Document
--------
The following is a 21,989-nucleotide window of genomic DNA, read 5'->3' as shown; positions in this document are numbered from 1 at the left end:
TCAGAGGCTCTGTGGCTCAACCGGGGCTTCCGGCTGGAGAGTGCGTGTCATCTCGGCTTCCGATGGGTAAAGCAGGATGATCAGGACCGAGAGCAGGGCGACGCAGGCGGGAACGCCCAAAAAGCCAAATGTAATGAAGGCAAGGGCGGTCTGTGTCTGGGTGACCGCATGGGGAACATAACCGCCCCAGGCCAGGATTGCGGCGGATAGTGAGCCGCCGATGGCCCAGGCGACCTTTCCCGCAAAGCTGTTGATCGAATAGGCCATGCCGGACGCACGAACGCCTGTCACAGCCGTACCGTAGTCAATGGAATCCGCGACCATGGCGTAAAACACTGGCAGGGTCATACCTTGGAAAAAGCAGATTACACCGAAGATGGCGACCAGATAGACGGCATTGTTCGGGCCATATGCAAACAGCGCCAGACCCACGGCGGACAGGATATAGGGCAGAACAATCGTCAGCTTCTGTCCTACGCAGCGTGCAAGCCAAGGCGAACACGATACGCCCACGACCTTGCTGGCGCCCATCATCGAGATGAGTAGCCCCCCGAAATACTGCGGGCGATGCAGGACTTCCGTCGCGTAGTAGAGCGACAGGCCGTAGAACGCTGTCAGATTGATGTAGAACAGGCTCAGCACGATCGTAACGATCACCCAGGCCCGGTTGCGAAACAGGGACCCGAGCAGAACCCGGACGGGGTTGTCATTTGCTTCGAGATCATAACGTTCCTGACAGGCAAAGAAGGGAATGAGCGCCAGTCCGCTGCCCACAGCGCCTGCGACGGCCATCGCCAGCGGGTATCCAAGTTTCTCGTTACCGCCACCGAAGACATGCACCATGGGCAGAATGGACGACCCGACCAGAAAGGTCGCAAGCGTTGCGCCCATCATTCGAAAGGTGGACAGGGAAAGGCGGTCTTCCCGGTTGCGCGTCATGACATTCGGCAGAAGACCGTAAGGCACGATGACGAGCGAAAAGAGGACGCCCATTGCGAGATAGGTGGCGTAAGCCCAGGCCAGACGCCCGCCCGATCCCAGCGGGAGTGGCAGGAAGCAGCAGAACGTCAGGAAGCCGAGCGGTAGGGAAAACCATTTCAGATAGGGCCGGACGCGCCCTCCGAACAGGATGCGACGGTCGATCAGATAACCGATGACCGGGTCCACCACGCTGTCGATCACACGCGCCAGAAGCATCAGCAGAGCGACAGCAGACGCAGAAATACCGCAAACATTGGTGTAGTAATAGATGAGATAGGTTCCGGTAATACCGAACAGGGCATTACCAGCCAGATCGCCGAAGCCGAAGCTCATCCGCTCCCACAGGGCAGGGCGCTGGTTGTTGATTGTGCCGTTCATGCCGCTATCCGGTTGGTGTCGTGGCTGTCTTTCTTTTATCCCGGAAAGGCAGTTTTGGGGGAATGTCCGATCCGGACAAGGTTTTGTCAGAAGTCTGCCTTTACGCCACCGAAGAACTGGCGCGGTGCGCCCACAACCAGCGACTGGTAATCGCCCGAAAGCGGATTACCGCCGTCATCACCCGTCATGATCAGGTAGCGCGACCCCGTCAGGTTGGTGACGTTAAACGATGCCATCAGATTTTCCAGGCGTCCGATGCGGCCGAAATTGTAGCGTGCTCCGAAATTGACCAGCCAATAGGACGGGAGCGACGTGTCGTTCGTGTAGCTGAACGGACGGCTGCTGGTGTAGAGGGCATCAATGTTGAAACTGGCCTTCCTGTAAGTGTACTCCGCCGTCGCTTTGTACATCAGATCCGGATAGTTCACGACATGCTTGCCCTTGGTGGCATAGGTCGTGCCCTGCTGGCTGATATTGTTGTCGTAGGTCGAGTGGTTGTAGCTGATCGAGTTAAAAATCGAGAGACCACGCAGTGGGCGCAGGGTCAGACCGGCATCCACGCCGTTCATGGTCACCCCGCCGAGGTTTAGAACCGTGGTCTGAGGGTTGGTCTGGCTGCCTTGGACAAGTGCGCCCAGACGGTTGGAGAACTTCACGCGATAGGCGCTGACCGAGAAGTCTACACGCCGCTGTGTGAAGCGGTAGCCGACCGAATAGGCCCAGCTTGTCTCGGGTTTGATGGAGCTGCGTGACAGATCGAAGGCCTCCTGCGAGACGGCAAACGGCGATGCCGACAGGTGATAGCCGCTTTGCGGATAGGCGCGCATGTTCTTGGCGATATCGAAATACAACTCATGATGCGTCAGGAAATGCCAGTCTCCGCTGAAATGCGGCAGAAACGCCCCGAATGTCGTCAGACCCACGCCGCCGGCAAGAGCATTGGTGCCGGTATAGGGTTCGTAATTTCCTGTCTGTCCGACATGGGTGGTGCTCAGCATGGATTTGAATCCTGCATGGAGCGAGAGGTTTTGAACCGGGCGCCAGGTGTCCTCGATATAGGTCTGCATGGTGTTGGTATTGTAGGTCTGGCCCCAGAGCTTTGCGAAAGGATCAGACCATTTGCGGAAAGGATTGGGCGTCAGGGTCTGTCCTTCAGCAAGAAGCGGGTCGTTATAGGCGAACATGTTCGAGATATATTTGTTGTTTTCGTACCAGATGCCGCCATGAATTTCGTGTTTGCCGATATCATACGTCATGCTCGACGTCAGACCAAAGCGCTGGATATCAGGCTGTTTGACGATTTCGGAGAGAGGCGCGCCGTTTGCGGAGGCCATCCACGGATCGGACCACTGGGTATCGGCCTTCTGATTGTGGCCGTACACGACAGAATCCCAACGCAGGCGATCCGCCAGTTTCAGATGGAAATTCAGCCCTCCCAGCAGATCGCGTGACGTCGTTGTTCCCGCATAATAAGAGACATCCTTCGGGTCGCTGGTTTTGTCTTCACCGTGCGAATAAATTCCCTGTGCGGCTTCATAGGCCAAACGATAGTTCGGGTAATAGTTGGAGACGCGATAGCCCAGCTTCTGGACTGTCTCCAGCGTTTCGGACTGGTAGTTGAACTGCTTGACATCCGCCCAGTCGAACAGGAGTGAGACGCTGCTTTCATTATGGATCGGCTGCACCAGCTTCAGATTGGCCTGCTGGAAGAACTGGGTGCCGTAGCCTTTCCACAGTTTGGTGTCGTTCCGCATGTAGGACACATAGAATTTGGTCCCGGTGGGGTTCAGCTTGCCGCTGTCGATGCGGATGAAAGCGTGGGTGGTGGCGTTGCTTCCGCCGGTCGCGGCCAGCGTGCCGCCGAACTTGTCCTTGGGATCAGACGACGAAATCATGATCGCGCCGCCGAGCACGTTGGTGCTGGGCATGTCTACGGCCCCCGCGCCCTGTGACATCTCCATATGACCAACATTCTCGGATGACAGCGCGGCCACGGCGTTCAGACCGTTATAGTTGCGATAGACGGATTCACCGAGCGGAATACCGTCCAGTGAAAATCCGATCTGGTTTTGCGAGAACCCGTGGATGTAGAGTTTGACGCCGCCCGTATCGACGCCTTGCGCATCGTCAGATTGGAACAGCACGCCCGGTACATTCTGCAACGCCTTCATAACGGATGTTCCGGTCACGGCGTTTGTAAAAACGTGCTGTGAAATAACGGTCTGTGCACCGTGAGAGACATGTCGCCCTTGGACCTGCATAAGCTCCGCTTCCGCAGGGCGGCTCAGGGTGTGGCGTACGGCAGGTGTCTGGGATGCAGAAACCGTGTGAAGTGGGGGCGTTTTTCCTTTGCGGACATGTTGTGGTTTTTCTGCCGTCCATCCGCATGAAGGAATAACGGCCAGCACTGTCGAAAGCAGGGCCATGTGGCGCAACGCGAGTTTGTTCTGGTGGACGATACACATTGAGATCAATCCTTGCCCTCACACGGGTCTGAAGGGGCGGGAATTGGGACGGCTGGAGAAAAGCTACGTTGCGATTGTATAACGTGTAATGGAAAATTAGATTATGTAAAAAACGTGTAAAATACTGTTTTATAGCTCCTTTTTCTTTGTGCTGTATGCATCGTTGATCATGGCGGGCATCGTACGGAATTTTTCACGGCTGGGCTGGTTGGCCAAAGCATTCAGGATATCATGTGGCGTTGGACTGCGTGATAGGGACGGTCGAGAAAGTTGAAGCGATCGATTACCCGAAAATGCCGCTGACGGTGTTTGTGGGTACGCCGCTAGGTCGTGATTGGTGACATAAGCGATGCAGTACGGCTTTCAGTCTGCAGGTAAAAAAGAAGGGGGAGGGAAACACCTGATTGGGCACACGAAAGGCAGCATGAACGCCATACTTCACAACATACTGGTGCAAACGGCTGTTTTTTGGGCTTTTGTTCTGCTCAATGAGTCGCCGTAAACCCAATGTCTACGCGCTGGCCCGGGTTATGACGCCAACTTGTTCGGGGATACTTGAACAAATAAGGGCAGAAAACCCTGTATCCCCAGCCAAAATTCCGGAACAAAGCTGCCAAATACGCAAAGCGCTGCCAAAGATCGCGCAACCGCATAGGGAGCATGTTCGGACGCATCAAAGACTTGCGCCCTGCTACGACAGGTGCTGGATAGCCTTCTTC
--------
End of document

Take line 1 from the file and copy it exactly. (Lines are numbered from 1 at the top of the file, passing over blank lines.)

The following is a 21,989-nucleotide window of genomic DNA, read 5'->3' as shown; positions in this document are numbered from 1 at the left end: